The drug is al­so be­ing test­ed for the pre­ven­tion of mi­graines with topline da­ta ex­pect­ed lat­er this quar­ter, al­though Bio­haven will face even tougher com­pe­ti­tion there with four of­fer­ings al­ready in place. Then there’s vazegepant, its in­tranasal take on CGRP, which al­so scored promis­ing Phase II/III re­sults.

With ad­di­tion­al re­port­ing by Ja­son Mast

Mi­no­ryx and Sper­o­genix ink an ex­clu­sive li­cense agree­ment to de­vel­op and com­mer­cial­ize lerigli­ta­zone in Chi­na

September 23, 2020 – Hong Kong, Beijing, Shanghai (China) and Mataró, Barcelona (Spain)  

Minoryx will receive an upfront and milestone payments of up to $78 million, as well as double digit royalties on annual net sales 

Sperogenix will receive exclusive rights to develop and commercialize leriglitazone for the treatment of X-linked adrenoleukodystrophy (X-ALD), a rare life-threatening neurological condition

(L-R) Dr. Robert Redfield, director of the Centers for Disease Control and Prevention; Dr. Anthony Fauci, director of the National Institute for Allergy and Infectious Diseases; Adm. Brett P. Giroir, Assistant Secretary for Health; and Dr. Stephen M. Hahn, commissioner of the Food and Drugs Administration prepare to testify at a hearing of the House Committee on Energy and Commerce on Capitol Hill on June 23, 2020 in Washington, DC. The committee is investigating the Trump administration's response to the COVID-19 pandemic. (Photo by Kevin Dietsch-Pool/Getty Images)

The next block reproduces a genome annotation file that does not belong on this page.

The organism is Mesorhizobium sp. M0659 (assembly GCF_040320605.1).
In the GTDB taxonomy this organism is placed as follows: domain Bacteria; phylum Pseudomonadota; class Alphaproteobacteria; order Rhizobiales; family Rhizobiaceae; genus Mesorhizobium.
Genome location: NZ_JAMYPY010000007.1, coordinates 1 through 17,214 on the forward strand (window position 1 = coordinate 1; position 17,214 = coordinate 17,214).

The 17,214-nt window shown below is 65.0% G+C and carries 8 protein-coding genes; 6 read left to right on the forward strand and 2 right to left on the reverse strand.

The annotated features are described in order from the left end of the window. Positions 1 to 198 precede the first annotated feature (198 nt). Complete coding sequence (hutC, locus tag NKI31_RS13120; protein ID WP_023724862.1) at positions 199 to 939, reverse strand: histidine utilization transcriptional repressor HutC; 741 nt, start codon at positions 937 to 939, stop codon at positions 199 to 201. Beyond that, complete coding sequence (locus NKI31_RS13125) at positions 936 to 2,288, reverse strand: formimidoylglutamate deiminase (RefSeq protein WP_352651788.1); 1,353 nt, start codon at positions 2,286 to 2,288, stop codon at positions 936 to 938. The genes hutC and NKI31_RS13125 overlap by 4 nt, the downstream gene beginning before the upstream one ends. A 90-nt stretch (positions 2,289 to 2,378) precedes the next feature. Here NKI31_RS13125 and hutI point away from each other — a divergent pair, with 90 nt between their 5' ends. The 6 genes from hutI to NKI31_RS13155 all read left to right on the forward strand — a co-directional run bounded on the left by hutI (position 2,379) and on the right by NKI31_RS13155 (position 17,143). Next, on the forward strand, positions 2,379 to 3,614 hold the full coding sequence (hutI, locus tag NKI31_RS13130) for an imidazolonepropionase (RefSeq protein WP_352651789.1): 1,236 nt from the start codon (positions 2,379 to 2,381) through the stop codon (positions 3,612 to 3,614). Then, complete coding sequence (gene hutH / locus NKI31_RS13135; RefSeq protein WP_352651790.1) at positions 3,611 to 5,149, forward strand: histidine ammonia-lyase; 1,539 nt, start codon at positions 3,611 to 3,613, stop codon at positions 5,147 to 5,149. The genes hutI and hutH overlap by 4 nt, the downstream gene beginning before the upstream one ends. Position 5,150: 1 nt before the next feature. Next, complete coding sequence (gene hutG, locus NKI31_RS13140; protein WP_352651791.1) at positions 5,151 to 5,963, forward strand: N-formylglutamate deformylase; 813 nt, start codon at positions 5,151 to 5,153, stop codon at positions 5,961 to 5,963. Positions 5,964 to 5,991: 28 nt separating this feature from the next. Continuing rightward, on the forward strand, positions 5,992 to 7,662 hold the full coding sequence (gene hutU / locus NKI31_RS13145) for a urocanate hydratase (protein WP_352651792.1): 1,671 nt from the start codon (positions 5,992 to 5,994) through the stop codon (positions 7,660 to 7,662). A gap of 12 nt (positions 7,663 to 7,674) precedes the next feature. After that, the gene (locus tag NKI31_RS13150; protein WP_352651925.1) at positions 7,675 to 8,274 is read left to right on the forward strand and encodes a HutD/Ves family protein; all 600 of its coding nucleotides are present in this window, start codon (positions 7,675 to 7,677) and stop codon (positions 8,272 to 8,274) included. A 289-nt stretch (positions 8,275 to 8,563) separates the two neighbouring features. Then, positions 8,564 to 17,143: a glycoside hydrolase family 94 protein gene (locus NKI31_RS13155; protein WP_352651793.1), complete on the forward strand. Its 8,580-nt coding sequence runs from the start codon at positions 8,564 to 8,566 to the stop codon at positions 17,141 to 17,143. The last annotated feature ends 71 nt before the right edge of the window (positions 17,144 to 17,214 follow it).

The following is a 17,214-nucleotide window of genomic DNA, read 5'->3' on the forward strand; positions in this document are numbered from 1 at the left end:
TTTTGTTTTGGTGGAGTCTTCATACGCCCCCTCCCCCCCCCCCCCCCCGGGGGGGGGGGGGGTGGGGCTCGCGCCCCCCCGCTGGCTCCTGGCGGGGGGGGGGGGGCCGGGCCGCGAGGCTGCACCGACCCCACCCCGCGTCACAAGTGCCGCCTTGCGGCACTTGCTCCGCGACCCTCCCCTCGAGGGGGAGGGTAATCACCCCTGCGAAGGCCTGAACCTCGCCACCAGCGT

'Ex­treme­ly po­lit­i­cal' — Trump neuters FDA's at­tempt to strength­en vac­cine EUA

Stephen Hahn went before a Senate committee Wednesday and declared he’s fighting. “Every one of the decisions we have reached has been made by career FDA scientists based on science and data, not politics,” he exclaimed, adding that “FDA will not permit any pressure from anyone to change that. I will fight for science.”

A few hours later, he was undermined by President Donald Trump when a reporter asked if he was okay with stricter vaccine guidelines that the FDA was said to be cooking up. “That has to be approved by the White House. We may or may not approve it. That sounds like a political move,” he decided.

Vas Narasimhan (AP Images)

UP­DAT­ED: Still held down by clin­i­cal hold, No­var­tis' Zol­gens­ma falls fur­ther be­hind Bio­gen and Roche as FDA asks for a new piv­otal study